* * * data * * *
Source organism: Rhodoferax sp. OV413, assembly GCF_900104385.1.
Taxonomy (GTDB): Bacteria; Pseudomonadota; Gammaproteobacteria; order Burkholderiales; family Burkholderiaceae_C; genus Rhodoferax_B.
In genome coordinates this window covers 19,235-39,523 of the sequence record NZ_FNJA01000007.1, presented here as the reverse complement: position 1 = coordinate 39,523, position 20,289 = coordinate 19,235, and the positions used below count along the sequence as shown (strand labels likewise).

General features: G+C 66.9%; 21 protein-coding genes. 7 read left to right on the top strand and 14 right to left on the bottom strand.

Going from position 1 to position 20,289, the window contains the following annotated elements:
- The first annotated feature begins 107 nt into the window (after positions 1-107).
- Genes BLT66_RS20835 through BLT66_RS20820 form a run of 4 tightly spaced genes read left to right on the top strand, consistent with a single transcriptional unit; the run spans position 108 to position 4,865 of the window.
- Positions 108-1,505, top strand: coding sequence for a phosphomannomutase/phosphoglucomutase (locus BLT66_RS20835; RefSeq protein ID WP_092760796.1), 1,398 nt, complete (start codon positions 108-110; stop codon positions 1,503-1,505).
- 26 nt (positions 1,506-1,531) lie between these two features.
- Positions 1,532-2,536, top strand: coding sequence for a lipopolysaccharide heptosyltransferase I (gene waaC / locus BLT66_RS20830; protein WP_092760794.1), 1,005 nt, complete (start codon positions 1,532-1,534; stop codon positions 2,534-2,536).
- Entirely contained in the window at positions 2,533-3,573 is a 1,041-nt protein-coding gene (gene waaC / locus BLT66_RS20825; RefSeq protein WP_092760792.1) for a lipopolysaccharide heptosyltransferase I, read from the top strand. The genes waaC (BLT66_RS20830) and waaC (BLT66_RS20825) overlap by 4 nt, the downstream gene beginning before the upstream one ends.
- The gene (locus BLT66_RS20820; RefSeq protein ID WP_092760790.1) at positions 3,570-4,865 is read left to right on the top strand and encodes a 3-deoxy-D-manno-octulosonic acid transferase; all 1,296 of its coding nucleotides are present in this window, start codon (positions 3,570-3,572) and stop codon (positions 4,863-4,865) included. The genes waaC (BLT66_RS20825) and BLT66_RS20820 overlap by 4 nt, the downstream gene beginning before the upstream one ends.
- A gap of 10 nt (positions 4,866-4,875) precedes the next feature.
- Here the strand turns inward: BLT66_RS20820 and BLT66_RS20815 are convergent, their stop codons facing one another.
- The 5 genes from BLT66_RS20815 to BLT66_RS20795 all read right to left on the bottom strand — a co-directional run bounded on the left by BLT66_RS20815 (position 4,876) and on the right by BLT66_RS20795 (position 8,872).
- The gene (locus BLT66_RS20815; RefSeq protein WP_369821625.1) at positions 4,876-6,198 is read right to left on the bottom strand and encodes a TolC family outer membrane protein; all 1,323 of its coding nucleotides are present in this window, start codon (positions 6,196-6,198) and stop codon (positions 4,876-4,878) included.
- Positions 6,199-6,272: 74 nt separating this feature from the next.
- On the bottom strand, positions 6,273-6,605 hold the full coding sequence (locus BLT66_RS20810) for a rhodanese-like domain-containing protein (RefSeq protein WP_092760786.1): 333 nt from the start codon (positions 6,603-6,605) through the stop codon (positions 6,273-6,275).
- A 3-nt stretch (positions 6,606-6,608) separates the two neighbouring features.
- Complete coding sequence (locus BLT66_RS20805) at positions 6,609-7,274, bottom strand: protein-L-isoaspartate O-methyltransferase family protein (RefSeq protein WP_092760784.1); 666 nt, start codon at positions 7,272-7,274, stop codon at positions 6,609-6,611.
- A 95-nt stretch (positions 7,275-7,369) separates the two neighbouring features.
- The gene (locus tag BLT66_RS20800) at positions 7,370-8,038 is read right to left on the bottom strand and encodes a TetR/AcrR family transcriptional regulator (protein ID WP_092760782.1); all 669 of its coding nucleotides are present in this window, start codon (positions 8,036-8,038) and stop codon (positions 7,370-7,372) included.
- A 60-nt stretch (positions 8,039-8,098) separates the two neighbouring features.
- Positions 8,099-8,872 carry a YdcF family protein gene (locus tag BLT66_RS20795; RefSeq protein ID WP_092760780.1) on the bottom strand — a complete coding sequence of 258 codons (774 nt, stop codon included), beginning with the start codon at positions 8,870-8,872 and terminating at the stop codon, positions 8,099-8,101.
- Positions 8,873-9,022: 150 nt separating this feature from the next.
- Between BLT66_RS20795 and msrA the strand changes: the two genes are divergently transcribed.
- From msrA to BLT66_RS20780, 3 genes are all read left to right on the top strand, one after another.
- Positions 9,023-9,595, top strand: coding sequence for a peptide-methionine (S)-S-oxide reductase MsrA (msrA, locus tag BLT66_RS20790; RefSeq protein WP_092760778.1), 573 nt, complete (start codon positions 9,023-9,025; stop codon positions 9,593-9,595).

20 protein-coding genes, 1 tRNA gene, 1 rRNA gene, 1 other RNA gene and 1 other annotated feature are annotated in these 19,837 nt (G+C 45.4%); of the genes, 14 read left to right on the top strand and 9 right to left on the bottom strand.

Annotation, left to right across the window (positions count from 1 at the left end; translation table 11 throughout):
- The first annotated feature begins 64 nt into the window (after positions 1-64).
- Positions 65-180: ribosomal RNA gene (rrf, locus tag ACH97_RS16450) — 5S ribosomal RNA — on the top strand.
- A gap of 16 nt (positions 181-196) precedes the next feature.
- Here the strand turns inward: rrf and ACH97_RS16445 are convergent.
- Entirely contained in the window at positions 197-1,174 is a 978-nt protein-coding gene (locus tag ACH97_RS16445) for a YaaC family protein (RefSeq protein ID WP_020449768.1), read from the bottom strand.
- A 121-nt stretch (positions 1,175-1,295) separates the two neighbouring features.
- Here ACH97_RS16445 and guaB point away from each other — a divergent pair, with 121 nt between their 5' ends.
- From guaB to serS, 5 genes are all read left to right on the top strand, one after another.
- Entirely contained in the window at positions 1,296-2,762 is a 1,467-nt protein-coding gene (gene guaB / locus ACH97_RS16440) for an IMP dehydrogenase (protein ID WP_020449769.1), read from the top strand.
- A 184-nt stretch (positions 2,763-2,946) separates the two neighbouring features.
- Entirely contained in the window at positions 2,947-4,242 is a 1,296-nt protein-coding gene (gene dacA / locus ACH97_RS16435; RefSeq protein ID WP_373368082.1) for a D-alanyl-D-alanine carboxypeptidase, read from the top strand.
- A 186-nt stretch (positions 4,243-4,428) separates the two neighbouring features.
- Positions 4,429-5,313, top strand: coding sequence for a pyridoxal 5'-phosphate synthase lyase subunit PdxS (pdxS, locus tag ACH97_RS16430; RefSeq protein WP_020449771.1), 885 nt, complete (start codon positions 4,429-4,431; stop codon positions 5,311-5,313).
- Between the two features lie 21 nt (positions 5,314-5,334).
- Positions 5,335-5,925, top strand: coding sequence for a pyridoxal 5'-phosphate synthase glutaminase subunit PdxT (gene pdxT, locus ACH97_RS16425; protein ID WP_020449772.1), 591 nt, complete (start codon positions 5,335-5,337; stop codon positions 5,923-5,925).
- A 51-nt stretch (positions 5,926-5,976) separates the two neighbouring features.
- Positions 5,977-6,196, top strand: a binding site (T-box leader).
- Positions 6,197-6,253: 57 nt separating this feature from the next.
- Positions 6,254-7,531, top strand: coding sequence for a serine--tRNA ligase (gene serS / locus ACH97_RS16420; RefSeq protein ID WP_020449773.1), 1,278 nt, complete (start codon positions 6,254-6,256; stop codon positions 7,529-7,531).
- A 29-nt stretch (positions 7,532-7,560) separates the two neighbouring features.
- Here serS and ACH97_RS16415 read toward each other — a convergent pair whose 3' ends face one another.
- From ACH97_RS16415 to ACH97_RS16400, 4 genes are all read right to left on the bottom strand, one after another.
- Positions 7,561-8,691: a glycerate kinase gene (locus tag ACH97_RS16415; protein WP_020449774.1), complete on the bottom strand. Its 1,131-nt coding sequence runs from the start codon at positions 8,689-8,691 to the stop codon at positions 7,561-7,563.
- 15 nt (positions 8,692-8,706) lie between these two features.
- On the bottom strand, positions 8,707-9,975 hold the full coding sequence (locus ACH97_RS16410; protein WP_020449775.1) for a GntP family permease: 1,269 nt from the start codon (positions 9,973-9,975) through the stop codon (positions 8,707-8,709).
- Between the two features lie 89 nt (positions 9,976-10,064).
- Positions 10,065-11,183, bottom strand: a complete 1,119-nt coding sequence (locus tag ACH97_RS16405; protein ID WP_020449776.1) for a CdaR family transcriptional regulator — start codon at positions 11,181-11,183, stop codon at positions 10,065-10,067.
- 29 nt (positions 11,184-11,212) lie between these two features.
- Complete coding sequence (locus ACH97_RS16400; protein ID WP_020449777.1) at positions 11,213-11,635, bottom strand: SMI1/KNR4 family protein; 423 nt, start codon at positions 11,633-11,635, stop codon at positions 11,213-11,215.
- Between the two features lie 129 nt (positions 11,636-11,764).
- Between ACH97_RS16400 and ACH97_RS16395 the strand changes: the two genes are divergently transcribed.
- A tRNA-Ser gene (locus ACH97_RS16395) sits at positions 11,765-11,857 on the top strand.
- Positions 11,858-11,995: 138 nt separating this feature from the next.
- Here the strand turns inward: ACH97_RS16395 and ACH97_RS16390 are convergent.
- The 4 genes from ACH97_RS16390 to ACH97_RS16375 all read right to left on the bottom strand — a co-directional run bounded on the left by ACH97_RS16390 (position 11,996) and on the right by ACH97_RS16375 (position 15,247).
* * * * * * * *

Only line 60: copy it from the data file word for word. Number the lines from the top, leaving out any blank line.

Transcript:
- Between the two features lie 129 nt (positions 11,636-11,764).